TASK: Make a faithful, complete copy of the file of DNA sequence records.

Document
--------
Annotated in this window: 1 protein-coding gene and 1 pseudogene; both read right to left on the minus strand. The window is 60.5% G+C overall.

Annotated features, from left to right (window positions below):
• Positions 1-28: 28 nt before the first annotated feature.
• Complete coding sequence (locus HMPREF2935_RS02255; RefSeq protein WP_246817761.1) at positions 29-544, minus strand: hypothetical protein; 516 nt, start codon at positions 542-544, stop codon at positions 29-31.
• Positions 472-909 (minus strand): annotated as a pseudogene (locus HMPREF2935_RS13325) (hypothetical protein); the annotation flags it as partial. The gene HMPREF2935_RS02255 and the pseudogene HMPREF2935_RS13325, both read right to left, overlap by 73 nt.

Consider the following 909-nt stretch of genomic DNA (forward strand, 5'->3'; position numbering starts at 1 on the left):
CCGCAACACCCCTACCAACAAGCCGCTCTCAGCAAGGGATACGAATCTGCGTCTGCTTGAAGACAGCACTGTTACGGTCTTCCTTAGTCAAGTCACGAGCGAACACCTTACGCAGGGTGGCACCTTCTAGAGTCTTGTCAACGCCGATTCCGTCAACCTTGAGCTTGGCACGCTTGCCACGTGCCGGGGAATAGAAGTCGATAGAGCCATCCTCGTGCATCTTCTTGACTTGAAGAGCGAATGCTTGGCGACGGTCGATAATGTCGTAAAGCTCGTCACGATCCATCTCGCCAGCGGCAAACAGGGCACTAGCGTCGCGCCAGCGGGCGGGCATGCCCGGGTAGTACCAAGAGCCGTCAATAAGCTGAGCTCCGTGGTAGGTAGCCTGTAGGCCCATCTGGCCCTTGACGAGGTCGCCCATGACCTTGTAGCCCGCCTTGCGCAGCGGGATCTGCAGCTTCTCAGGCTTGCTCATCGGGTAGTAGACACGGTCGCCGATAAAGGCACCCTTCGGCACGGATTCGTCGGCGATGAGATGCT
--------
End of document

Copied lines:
Annotated in this window: 1 protein-coding gene and 1 pseudogene; both read right to left on the minus strand. The window is 60.5% G+C overall.

Annotated features, from left to right (window positions below):
• Positions 1-28: 28 nt before the first annotated feature.
• Complete coding sequence (locus HMPREF2935_RS02255; RefSeq protein WP_246817761.1) at positions 29-544, minus strand: hypothetical protein; 516 nt, start codon at positions 542-544, stop codon at positions 29-31.
• Positions 472-909 (minus strand): annotated as a pseudogene (locus HMPREF2935_RS13325) (hypothetical protein); the annotation flags it as partial. The gene HMPREF2935_RS02255 and the pseudogene HMPREF2935_RS13325, both read right to left, overlap by 73 nt.

Consider the following 909-nt stretch of genomic DNA (forward strand, 5'->3'; position numbering starts at 1 on the left):
CCGCAACACCCCTACCAACAAGCCGCTCTCAGCAAGGGATACGAATCTGCGTCTGCTTGAAGACAGCACTGTTACGGTCTTCCTTAGTCAAGTCACGAGCGAACACCTTACGCAGGGTGGCACCTTCTAGAGTCTTGTCAACGCCGATTCCGTCAACCTTGAGCTTGGCACGCTTGCCACGTGCCGGGGAATAGAAGTCGATAGAGCCATCCTCGTGCATCTTCTTGACTTGAAGAGCGAATGCTTGGCGACGGTCGATAATGTCGTAAAGCTCGTCACGATCCATCTCGCCAGCGGCAAACAGGGCACTAGCGTCGCGCCAGCGGGCGGGCATGCCCGGGTAGTACCAAGAGCCGTCAATAAGCTGAGCTCCGTGGTAGGTAGCCTGTAGGCCCATCTGGCCCTTGACGAGGTCGCCCATGACCTTGTAGCCCGCCTTGCGCAGCGGGATCTGCAGCTTCTCAGGCTTGCTCATCGGGTAGTAGACACGGTCGCCGATAAAGGCACCCTTCGGCACGGATTCGTCGGCGATGAGATGCT